Brand boards are great! Not only for Designers but also for brand ambassadors and Founders too. In case you don't know what a brand board is, it is a mini style guide. A simple overview of your brand element all on one quick reference document. It usually contains your primary logo, any logo variations, a submark, patterns fonts and colours.
Like I said they are pretty simple, but can be soooo handy!
Today I want to go a little deeper into creating a brand board - how to do it and why you should.
As a designer a brand board helps me keep consistency when creating assets for a client - whether that be social media graphics, collateral, a website design, or anything else. All the visual elements of a brand can be seen in one document. They represent the values set before the brand assets were even created.
As a business owner and founder, a brand board helps you make sure you are using the correct colours the most suitable logo - whether that is the primary or a variation of the primary logo. It also helps you stay in-line with the style that has been set.
So you can see, no matter what side you sit on, a brand board is very helpful.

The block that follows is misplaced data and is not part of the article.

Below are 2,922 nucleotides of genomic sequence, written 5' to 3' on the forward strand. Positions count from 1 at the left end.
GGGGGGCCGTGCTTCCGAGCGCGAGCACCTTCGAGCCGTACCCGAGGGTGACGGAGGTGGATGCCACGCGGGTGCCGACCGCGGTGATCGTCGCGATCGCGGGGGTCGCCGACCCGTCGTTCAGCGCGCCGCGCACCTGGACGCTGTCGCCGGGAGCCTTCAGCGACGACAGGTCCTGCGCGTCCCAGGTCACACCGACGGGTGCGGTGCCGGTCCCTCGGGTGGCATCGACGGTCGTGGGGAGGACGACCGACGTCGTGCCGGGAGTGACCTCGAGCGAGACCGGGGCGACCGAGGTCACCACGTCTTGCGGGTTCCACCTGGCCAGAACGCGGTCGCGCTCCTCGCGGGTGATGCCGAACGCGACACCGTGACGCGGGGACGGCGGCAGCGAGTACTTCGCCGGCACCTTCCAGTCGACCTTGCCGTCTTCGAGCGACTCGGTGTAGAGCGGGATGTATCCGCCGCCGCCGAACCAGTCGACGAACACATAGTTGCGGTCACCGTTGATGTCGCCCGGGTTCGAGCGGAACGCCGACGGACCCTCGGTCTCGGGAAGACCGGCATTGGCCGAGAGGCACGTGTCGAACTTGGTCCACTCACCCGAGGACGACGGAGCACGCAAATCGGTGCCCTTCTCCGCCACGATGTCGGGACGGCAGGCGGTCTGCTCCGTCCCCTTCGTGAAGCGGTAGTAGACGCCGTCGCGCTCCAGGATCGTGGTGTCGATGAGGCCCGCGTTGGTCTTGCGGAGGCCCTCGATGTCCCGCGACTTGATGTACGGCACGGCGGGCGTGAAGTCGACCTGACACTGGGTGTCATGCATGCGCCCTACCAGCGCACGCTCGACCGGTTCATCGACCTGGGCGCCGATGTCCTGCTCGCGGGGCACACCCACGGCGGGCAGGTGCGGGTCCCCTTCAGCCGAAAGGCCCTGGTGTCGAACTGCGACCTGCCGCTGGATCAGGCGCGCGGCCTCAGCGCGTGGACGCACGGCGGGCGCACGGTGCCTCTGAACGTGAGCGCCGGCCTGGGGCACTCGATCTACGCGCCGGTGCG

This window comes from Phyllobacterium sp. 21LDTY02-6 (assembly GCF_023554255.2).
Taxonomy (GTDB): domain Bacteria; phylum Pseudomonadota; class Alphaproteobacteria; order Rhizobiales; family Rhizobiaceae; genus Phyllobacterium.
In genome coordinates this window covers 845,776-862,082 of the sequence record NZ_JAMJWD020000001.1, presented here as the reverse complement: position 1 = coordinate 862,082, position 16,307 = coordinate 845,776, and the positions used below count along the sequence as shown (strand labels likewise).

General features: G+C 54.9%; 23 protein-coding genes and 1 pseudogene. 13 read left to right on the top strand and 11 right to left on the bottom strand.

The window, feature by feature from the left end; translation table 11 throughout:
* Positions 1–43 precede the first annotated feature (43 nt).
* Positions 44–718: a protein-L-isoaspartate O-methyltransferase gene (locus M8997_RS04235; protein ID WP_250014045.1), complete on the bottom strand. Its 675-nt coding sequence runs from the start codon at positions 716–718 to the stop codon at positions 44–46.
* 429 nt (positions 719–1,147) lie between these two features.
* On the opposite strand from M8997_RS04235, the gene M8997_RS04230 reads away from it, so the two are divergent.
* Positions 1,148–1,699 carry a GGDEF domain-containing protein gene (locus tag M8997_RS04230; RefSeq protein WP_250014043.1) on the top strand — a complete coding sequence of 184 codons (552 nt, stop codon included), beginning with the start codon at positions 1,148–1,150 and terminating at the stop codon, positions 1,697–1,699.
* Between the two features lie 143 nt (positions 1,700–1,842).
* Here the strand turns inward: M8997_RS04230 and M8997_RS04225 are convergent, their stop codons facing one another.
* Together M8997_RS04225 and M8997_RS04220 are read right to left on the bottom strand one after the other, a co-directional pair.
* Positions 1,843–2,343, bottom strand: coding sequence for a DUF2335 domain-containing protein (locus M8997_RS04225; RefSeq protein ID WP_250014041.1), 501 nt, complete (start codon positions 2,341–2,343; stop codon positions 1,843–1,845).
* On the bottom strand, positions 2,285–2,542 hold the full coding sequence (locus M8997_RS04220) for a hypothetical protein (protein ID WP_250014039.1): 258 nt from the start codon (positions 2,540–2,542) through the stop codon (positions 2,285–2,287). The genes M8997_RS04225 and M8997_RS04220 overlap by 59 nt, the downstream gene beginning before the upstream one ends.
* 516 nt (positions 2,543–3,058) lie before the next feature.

What do I include in a brand board?
For every brand board I create I always include the following as a bare minimum:
1 | Main logo / Primary logo
The main logo or primary logo is is used on the website, collateral, opt-ins, etc.
2 | Colour palette
A colour palette is always included. It is a set of 6 colours that have been derived to compliment the brand based on the key terms used to describe the brand. I tend to include a name for each colour as well as a hex value as well.
3 | Logo variation x 2
A logo variation is another version of your main logo. It could be that your primary logo is vertical, and the variation is square - so more suitable for social media profile pictures.
4 | Submark
A submark is essential a graphic or an element which is taken from or associated with your logo and brand. It can be used as the favicon, or as a watermark.
5 | Graphic elements / Supporting patterns
A pattern isn't always included on a brand board, but I find it adds an extra element to a brand! It nice to be able to use this subtly on print designs, like opt-ins or even as part of your website.
6 | Brand style
It's always nice to remind people what kind of style you want your brand to represent. So including a small snapshot on your brand board can definitely help keep things in line.
7 | Fonts
Fonts are really important. Including the main font and a supporting paired font is always best. I often find that choosing the right fonts can take time and pairing them to make sure they "fit" is really critical. Its best to include the name of the chosen fonts so that it is easy to identify when looking for it.
These seven elements are what make a visual brand identity. That's not to say you can't add more, but these are the key ones that I always include. Are you after a brand board to help you visualise your brand identity? Why not check this page out to see how I can help!
Do you create brand boards? What do you include?